INTERMAP is a basic epidemiologic investigation designed to help clarify unanswered questions on the role of dietary factors, particularly macronutrients, in the etiology of unfavorable blood pressure (BP) levels prevailing for a majority of middle-aged and older individuals in the United States. A particular focus is to help elucidate the role of these dietary factors in accounting for the even more adverse BP patterns of less educated population strata, e.g., in the U.S. in both less educated blacks and whites. INTERMAP's design is patterned after the tested INTERSALT model: large sample size of 5,200 persons (2,600 men and 2,600 women) ages 40-59 from 20 population samples of varied ethnicity, SES, and dietary habits in 4 countries (China, Japan, U.K. and the U.S.; 260 persons per sample). The investigators' group is to provide one (1) of the 8 diverse U.S. INTERMAP samples.
Specific aims i nvolve elucidating influences on BP of amount and type of protein, lipids, carbohydrates, and also amino acids, Ca, Mg, antioxidants, fiber, and caffeine. Primary hypotheses to be tested, with control for BMI, intake of alcohol, age, sex, and other confounders are as follow: dietary protein is inversely related to BP; inverse relations between education and BP are significantly accounted for by education-related differences in dietary protein intake; there is a direct relation to BP of dietary SFA, cholesterol, Keys score, starch; there is an inverse relation of PFA and P/S. Participants, randomly selected, are to provide one timed 24-hr. urine collection for assessment of Na, K, creatine, and urea, and they are to complete four 24-hr. dietary recalls. BP is to be measured twice at each of four clinic visits, with standardization and strict quality control of all procedures. The study is to be coordinated by two Coordinating Centers--Northwestern University, Chicago and London School of Hygiene & Tropical Medicine. Urinary determinations are to be made at a Central Laboratory in Leuven, Belgium. Twenty-four hour dietary recalls are to be converted into nutrients with use of the Nutrition Data System of the University of Minnesota's Nutrition Coordinating Center. Data analyses to test hypotheses are to be done at the London Coordinating Center. Overall study findings are to be used to estimate favorable impact on BP of multiple improvements in nutrition by populations. The investigators state that this should aid in making additional dietary recommendations toward the goal of primary prevention of hypertension and shifting BP distributions downward to avoid excess risk associated with present levels generally above optimal.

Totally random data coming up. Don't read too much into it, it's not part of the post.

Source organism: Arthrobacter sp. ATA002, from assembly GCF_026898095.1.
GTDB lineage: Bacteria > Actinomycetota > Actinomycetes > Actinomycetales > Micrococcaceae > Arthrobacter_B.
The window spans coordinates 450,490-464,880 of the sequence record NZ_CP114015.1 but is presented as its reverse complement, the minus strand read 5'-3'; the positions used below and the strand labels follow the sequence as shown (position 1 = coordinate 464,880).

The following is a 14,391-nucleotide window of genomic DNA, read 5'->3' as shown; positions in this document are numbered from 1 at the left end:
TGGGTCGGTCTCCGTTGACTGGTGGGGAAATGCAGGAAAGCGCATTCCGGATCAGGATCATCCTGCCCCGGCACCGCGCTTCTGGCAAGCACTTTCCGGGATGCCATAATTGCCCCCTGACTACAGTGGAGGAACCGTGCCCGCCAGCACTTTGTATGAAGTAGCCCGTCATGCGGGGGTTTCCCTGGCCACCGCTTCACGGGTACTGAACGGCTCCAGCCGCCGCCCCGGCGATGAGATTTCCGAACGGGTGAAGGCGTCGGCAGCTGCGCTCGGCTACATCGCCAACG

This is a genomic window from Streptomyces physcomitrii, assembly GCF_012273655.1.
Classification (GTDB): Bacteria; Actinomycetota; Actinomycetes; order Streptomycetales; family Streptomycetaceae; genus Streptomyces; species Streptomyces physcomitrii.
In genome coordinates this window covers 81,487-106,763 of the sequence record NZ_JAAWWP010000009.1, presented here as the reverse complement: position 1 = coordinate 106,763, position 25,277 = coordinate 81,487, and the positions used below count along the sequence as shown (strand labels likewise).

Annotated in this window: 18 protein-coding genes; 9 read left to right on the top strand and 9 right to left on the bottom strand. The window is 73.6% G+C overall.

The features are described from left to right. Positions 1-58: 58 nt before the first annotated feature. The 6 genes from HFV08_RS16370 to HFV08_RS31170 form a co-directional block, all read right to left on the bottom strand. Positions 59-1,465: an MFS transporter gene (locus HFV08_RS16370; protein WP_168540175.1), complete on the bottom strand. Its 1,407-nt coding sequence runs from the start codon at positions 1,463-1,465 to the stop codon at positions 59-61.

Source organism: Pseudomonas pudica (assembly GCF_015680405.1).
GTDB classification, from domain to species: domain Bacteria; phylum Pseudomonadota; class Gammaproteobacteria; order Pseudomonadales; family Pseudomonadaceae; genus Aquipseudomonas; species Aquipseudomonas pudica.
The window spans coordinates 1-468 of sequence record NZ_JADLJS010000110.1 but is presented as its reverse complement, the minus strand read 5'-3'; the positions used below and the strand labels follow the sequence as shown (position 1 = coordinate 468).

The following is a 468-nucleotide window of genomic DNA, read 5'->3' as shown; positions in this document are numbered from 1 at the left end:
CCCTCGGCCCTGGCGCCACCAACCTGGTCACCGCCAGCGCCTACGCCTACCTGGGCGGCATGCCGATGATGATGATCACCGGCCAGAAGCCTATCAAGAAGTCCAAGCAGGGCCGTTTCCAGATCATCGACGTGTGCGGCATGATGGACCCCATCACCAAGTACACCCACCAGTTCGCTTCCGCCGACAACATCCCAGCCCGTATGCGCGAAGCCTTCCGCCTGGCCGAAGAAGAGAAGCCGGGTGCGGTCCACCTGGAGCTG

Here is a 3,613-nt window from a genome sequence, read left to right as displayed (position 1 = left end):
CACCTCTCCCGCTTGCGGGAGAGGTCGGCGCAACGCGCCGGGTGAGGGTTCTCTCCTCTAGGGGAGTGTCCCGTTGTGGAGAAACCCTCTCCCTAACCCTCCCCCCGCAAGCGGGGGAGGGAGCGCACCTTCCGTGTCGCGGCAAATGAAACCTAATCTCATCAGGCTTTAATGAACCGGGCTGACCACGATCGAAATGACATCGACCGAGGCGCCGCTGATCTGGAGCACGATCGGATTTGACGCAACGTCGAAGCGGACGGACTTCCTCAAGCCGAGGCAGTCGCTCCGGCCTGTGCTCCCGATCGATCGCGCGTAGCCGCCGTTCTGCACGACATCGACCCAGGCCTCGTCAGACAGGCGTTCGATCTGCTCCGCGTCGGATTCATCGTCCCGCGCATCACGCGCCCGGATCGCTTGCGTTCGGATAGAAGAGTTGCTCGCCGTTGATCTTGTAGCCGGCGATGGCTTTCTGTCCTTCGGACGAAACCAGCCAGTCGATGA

National Institute of Health (NIH)
National Heart, Lung, and Blood Institute (NHLBI)
Research Project (R01)
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Special Emphasis Panel (ZRG4-EDC-1 (03))
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University of Minnesota Twin Cities
Public Health & Prev Medicine
Schools of Public Health
United States
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